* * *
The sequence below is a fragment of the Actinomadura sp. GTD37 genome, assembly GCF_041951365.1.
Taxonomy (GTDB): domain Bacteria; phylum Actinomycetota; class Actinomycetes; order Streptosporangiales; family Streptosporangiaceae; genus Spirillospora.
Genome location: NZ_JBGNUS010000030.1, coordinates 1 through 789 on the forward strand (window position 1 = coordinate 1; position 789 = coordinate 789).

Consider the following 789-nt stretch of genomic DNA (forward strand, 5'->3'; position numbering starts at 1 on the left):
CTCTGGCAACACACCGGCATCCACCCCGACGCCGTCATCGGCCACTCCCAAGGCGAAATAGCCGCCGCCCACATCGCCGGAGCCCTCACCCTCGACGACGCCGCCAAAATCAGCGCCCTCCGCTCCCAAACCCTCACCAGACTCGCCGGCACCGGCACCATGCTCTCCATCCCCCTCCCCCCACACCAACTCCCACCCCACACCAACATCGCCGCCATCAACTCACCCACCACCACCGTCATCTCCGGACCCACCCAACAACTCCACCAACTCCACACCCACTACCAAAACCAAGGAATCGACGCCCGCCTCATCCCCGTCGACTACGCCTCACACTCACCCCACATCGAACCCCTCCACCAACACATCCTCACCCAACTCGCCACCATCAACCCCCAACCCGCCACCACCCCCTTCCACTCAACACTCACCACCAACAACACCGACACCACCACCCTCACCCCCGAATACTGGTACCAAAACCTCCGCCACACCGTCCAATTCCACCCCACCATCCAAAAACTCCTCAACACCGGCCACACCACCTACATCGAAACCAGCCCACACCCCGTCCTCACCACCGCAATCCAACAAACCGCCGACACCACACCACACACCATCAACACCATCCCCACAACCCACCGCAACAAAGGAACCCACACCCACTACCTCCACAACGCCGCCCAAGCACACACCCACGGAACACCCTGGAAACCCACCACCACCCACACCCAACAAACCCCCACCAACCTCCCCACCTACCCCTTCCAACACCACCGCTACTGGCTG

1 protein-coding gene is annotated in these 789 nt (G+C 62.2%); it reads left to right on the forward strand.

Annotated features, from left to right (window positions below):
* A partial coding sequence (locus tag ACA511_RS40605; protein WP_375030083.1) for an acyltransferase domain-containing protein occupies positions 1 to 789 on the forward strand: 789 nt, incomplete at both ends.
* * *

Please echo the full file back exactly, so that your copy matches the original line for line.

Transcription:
The sequence below is a fragment of the Actinomadura sp. GTD37 genome, assembly GCF_041951365.1.
Taxonomy (GTDB): domain Bacteria; phylum Actinomycetota; class Actinomycetes; order Streptosporangiales; family Streptosporangiaceae; genus Spirillospora.
Genome location: NZ_JBGNUS010000030.1, coordinates 1 through 789 on the forward strand (window position 1 = coordinate 1; position 789 = coordinate 789).

Consider the following 789-nt stretch of genomic DNA (forward strand, 5'->3'; position numbering starts at 1 on the left):
CTCTGGCAACACACCGGCATCCACCCCGACGCCGTCATCGGCCACTCCCAAGGCGAAATAGCCGCCGCCCACATCGCCGGAGCCCTCACCCTCGACGACGCCGCCAAAATCAGCGCCCTCCGCTCCCAAACCCTCACCAGACTCGCCGGCACCGGCACCATGCTCTCCATCCCCCTCCCCCCACACCAACTCCCACCCCACACCAACATCGCCGCCATCAACTCACCCACCACCACCGTCATCTCCGGACCCACCCAACAACTCCACCAACTCCACACCCACTACCAAAACCAAGGAATCGACGCCCGCCTCATCCCCGTCGACTACGCCTCACACTCACCCCACATCGAACCCCTCCACCAACACATCCTCACCCAACTCGCCACCATCAACCCCCAACCCGCCACCACCCCCTTCCACTCAACACTCACCACCAACAACACCGACACCACCACCCTCACCCCCGAATACTGGTACCAAAACCTCCGCCACACCGTCCAATTCCACCCCACCATCCAAAAACTCCTCAACACCGGCCACACCACCTACATCGAAACCAGCCCACACCCCGTCCTCACCACCGCAATCCAACAAACCGCCGACACCACACCACACACCATCAACACCATCCCCACAACCCACCGCAACAAAGGAACCCACACCCACTACCTCCACAACGCCGCCCAAGCACACACCCACGGAACACCCTGGAAACCCACCACCACCCACACCCAACAAACCCCCACCAACCTCCCCACCTACCCCTTCCAACACCACCGCTACTGGCTG

1 protein-coding gene is annotated in these 789 nt (G+C 62.2%); it reads left to right on the forward strand.

Annotated features, from left to right (window positions below):
* A partial coding sequence (locus tag ACA511_RS40605; protein WP_375030083.1) for an acyltransferase domain-containing protein occupies positions 1 to 789 on the forward strand: 789 nt, incomplete at both ends.